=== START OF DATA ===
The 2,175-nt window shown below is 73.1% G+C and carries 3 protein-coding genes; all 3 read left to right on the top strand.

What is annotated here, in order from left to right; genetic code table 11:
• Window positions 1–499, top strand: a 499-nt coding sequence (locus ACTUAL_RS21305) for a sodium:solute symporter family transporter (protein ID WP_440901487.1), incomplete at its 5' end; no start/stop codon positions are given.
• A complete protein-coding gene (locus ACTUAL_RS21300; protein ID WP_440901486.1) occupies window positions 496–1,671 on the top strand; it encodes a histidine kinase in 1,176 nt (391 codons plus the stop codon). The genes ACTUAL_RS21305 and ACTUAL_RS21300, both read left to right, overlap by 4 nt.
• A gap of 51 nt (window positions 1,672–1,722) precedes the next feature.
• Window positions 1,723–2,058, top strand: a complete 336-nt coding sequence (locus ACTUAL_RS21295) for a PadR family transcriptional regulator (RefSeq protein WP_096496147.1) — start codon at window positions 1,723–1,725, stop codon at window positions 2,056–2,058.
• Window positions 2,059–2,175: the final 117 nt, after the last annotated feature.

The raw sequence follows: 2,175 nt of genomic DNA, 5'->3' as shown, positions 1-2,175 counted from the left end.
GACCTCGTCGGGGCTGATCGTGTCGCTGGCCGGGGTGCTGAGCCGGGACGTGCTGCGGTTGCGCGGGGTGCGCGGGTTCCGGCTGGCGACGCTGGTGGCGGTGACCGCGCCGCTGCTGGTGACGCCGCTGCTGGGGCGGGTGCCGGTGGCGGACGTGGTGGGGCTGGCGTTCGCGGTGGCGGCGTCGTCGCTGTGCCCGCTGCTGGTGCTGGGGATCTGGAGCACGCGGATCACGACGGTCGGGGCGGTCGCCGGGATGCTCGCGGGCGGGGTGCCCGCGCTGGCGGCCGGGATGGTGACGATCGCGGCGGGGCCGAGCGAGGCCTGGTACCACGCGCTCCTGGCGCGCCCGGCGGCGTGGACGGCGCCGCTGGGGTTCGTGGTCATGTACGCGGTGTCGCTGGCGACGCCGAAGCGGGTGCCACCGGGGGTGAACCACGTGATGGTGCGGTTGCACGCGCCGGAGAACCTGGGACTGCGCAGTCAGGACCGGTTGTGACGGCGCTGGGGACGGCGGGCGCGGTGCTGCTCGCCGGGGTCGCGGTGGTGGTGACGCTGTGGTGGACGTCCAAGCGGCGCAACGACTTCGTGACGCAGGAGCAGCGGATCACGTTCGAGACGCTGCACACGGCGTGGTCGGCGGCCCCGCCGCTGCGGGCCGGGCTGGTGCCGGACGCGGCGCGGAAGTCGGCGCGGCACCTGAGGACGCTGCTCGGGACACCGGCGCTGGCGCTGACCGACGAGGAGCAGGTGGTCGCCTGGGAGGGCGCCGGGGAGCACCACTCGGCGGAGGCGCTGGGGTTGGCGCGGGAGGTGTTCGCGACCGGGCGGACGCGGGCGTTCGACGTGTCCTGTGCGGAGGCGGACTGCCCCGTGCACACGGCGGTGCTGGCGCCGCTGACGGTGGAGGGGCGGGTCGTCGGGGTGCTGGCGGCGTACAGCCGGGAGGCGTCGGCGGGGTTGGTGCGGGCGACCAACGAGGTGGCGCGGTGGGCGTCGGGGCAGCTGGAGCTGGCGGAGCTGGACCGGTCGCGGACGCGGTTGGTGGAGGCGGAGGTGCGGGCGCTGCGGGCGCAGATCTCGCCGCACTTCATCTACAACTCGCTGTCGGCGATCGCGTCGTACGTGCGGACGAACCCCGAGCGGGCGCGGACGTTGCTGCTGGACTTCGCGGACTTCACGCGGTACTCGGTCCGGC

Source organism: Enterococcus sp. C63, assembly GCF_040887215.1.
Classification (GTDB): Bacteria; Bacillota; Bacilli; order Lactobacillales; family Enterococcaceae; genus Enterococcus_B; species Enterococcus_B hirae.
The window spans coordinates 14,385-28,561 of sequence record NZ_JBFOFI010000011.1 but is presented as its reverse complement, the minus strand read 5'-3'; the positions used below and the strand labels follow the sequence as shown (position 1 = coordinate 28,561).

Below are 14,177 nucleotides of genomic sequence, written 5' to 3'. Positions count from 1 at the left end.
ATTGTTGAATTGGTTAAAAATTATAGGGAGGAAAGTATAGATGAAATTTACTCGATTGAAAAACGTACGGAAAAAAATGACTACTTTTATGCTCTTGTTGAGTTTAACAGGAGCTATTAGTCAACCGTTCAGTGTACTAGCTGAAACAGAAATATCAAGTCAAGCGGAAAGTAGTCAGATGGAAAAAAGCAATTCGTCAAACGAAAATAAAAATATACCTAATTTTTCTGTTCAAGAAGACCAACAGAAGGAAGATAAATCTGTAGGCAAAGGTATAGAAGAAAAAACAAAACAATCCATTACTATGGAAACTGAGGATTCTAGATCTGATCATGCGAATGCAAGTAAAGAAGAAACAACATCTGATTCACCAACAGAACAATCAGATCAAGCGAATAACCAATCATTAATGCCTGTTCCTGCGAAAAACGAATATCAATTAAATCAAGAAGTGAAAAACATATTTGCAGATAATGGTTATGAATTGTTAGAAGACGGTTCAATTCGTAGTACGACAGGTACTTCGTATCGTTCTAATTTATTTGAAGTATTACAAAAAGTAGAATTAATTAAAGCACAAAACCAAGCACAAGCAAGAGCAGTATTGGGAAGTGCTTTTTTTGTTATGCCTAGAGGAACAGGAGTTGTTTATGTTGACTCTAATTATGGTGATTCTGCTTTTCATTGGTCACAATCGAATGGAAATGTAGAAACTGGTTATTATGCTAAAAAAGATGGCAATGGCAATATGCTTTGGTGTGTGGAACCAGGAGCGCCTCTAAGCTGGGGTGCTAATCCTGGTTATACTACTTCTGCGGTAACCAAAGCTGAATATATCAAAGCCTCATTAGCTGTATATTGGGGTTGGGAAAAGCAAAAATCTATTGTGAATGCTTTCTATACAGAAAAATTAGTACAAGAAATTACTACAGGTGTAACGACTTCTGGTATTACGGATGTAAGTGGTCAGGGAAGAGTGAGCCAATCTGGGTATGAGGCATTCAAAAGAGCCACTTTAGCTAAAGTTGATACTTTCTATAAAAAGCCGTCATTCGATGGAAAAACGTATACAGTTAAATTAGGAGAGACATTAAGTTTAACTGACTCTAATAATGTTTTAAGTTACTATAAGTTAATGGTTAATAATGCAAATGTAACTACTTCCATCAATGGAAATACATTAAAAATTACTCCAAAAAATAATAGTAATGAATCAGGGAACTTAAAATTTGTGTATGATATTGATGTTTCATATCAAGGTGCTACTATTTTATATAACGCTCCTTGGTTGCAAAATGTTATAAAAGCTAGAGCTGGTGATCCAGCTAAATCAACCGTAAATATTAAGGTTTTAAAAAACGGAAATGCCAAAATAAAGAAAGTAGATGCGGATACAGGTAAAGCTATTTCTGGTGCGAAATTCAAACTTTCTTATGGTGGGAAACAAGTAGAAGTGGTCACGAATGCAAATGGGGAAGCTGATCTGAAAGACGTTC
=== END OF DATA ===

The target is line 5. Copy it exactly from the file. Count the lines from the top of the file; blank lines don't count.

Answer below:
• A gap of 51 nt (window positions 1,672–1,722) precedes the next feature.